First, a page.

Our last day in Tokyo on this trip. It’s a city reputed to have a daytime population of 30 million as people come in on the network of trains and subways to work. The packing you’ve heard about on Tokyo commuter trains is one effect of the rush into the city. In the evening, the crowd ebbs a bit more slowly. Lots of people stay in the city late, dining and drinking with workmates or friends. The next morning, the tide flows in again. That’s old news, but it’s still captivating to see firsthand.

The trains, whether you’re talking about the superfast long-distance lines like the Shinkansen or the most humble local, are stunning for their speed, efficiency, convenience and cleanliness. I’ve never seen anything that comes close in the United States–though that’s entirely for lack of trying. What the Japanese do with railroads requires a lot of money and a sort of infrastructure context–because the highway network is relatively undeveloped, you wouldn’t want to try a casual 200-mile drive anywhere unless you have a lot of time to burn. Back home, we spend more and more grudgingly on public works projects, but you can be sure that the money that’s out there will go to highways first and to every other mode of moving people second.

Again, old news. I’ll leave the Tokyo chapter with this advice: If you can, go with one of your kids–preferably after they’ve studied Japanese, married a local, lived in the city for a couple of years and have become fluent in the language. That way, you don’t have to worry about details like navigating on your own. In all seriousness, Eamon and Sakura have been the best guides we could have had. In fact, I feel like I missed out on the obligatory foreign-visitor anxiety.

Tonight, we’re in Tsukuba, a small city (by Japanese standards) about 50 miles north of Tokyo and at the end of a brand-new commuter rail line. Tomorrow we head up into the mountains north of here to the hot springs resort of Nikko. And then somewhere in the next two or three days, I guess we get back on a plane and fly to San Francisco. Not sure how much I’ll get to post between now and then. I’ll catch up on one side of the ocean or the other.

[Pictures (click for larger versions): Above: Up to JR platform at Kanda Station, downtown Tokyo. Below: Notice designating train car as “women only” during the morning commute–a measure taken to give female passengers a way of avoiding groping male riders. Bottom: As seen from Hijiri Bridge, trains cross the Kanda River at Ochanomizu Station.]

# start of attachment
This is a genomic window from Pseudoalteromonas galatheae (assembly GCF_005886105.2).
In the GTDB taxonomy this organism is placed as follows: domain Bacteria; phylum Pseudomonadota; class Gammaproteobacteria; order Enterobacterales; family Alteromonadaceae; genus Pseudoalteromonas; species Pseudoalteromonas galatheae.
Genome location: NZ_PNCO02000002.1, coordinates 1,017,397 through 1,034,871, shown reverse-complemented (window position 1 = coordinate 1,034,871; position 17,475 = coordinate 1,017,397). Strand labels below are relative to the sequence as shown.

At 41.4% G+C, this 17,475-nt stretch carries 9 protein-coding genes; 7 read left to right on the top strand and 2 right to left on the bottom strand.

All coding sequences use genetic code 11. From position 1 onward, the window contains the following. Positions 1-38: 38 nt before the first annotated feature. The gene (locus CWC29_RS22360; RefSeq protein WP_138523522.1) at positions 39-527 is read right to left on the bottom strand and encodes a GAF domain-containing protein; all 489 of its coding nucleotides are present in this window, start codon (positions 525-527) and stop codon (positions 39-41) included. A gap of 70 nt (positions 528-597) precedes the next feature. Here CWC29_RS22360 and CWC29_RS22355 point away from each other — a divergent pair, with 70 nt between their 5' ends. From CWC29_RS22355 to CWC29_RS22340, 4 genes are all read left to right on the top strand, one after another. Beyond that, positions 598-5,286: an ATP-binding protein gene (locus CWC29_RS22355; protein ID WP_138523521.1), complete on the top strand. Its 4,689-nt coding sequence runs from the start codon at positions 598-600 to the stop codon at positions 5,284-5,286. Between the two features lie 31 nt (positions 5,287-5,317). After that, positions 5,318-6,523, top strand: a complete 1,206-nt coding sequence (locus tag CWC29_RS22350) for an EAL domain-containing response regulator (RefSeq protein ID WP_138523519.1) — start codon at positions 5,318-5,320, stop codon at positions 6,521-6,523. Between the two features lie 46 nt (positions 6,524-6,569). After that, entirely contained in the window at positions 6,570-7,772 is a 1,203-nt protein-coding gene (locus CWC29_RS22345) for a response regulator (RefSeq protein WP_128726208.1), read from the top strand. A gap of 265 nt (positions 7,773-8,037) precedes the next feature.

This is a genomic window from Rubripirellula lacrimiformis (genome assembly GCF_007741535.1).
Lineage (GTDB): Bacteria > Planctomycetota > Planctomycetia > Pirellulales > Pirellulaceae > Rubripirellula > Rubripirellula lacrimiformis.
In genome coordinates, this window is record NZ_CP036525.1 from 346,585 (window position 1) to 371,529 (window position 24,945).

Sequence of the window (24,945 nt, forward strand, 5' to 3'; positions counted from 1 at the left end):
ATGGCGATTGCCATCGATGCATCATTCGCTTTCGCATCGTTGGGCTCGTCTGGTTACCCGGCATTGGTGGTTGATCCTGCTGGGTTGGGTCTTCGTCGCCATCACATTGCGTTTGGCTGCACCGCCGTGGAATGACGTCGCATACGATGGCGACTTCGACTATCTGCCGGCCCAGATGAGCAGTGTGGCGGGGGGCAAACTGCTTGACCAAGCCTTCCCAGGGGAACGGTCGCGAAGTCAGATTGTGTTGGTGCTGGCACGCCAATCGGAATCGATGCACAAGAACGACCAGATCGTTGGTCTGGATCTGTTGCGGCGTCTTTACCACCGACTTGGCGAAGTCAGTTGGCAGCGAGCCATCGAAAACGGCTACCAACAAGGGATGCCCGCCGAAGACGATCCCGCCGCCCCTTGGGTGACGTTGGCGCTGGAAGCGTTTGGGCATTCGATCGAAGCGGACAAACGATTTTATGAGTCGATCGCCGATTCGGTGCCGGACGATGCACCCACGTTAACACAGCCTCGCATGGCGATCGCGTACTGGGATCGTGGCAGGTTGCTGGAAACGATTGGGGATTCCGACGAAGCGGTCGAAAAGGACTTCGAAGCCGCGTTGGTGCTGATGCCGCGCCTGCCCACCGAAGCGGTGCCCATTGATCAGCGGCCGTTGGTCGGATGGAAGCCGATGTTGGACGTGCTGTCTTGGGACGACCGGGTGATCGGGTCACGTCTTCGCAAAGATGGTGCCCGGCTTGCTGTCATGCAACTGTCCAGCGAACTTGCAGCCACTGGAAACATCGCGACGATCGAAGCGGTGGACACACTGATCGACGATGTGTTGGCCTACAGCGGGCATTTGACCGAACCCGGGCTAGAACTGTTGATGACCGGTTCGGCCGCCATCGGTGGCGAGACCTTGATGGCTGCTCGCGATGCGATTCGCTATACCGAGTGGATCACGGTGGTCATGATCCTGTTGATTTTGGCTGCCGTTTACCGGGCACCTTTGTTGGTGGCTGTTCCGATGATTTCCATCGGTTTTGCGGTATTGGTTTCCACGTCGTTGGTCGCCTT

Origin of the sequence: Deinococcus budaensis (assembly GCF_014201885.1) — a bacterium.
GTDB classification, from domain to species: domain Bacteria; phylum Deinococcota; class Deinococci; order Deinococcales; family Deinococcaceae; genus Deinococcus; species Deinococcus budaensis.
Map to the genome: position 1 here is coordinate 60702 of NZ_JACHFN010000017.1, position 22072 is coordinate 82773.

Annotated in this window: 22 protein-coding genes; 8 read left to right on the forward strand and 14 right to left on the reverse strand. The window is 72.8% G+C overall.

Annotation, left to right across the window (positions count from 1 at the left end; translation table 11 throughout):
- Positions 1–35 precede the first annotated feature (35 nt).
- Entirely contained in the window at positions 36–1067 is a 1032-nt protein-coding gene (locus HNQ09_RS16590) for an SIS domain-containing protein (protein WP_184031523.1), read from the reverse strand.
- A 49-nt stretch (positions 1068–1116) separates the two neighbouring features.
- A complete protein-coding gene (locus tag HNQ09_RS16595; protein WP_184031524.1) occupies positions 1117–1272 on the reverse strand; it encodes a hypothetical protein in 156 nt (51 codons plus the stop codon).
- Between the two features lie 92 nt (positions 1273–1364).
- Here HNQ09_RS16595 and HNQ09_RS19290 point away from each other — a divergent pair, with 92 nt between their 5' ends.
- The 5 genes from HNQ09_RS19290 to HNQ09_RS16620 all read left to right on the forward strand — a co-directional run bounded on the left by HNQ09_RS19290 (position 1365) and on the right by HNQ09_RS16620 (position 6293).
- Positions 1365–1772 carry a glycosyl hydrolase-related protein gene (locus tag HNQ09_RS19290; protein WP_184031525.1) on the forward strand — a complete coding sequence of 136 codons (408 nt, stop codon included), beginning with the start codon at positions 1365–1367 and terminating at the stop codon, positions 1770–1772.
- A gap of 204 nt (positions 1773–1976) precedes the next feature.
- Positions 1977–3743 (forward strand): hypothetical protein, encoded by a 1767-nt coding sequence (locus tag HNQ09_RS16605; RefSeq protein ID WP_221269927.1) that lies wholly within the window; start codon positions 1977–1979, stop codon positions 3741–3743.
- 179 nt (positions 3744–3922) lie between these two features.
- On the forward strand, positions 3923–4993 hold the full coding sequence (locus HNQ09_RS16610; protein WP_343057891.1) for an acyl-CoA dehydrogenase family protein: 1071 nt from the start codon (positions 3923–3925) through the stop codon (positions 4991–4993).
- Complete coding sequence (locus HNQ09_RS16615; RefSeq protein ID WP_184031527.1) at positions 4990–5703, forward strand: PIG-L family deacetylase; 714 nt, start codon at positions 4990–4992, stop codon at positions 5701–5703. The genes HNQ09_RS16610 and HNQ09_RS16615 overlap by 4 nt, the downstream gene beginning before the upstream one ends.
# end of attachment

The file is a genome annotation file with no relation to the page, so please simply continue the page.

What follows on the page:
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Suiyobi: Today’s Top Commercial (and Other) Concepts


I have a feeling you could spend all day, every day for a long time in Tokyo harvesting signs like these for the consideration and amusement of native English speakers. And when you were done with Tokyo, you’d have the rest of Japan to cover.

We talked a little bit today about English language words and names terms and why they’re popular here. In a lot of cases, it seems they’re employed merely as decoration–no one reads them for a literal meaning; their presence alone lends some sort of smart, cool quality. And somehow that leads to “Junky Style,” “Nudy Boy,” and all the rest.

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On rare occasions, I’ll see a cyclist in Berkeley try this: riding a bike while holding an umbrella. I saw dozens of people doing so with seeming ease today. This guy was negotiating his way past a tour group on a sidewalk outside the Imperial Palace. Elsewhere, I saw a woman whose bike appeared to be fitted with an umbrella holder–a unit that also incorporated a headlight.

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Far Side of the Weekend


In the Kanda district, Sunday night, about 8 p.m., and things are sedate by any big city’s standards. We’re getting up early to take a long-ish train ride down to Nagoya, where we’ll meet the Hattoris, the family I stayed with when I was here as a student in 1976.

For today I’ll only say that I’ll never get used to the experience of getting on a flight one day (we left San Francisco about 1:30 p.m. Saturday) and disembarking well into the next (we landed in Narita, north of Tokyo, at 4:30 p.m. Sunday). It’s way, way past my bedtime (5 a.m. Sunday morning in Berkeley), but just 9 at night here. I’m ready to turn in.

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